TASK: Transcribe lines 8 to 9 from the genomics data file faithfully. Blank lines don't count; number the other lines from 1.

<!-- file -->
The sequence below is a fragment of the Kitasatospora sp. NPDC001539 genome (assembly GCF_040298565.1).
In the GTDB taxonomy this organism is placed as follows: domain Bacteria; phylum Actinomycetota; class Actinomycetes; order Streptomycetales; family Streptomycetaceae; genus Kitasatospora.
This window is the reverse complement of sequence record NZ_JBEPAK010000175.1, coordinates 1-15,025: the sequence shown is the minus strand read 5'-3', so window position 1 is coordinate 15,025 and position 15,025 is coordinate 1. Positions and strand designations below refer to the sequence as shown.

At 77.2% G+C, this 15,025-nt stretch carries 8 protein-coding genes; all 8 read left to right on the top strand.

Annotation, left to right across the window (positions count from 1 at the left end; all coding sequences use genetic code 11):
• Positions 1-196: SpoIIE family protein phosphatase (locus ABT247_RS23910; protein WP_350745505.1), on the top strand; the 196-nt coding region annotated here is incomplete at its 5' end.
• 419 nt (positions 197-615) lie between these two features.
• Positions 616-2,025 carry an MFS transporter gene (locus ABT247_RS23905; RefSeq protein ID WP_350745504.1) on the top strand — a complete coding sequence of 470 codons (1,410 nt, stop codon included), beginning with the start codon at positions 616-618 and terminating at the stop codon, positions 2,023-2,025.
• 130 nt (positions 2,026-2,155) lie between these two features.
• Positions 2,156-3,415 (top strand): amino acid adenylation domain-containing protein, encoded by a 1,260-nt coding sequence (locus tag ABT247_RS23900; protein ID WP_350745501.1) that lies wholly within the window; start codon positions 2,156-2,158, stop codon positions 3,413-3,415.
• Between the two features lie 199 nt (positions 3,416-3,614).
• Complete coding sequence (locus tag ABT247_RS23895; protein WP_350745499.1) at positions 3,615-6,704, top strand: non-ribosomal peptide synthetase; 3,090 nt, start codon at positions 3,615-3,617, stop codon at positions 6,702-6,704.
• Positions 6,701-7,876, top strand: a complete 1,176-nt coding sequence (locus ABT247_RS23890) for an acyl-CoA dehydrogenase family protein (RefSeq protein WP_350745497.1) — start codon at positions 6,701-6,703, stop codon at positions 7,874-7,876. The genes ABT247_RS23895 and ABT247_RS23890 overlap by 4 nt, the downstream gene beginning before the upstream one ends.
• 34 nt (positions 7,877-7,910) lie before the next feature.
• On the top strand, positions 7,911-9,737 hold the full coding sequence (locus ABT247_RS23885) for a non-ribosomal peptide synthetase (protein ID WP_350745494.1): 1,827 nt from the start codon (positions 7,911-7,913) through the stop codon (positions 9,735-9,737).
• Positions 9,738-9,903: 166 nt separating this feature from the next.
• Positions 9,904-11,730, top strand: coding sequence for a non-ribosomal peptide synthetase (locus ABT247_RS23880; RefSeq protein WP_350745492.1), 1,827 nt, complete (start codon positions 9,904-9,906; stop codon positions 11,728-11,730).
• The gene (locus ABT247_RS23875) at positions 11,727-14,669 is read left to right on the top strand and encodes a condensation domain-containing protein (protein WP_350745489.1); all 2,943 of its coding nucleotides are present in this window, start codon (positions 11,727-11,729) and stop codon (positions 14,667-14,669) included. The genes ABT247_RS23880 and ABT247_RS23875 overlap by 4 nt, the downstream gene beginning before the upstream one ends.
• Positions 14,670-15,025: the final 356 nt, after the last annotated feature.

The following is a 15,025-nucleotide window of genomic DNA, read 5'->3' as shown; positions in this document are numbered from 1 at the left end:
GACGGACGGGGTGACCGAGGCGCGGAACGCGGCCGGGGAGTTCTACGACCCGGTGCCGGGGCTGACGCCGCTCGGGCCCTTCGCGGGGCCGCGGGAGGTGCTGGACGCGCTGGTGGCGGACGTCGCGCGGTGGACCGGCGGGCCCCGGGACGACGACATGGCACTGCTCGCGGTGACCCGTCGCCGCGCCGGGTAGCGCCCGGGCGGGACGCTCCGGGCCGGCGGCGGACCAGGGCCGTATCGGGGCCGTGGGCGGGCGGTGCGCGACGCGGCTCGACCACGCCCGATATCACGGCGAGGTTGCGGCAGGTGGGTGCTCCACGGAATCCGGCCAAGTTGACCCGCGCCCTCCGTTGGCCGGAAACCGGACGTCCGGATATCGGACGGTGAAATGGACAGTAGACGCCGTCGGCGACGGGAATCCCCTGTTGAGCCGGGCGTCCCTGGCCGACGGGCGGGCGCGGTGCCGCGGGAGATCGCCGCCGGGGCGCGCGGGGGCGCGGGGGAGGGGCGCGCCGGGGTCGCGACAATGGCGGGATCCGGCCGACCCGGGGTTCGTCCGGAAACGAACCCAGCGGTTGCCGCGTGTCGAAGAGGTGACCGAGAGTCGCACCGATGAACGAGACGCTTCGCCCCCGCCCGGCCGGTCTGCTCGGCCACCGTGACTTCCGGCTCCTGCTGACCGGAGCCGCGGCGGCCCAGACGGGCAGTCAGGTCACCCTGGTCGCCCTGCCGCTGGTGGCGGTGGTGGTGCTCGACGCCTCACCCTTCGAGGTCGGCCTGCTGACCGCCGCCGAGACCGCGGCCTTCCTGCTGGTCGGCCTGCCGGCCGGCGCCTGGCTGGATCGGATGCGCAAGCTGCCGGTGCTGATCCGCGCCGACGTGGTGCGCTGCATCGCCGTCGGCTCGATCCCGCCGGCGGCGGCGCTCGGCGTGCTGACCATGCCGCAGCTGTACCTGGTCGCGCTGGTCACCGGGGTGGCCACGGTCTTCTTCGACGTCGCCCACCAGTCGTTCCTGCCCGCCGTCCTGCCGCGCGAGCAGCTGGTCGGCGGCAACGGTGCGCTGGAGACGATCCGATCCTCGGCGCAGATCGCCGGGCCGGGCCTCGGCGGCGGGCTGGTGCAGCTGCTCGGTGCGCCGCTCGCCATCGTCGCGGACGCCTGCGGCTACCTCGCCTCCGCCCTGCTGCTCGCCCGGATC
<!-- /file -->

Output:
• Positions 616-2,025 carry an MFS transporter gene (locus ABT247_RS23905; RefSeq protein ID WP_350745504.1) on the top strand — a complete coding sequence of 470 codons (1,410 nt, stop codon included), beginning with the start codon at positions 616-618 and terminating at the stop codon, positions 2,023-2,025.
• 130 nt (positions 2,026-2,155) lie between these two features.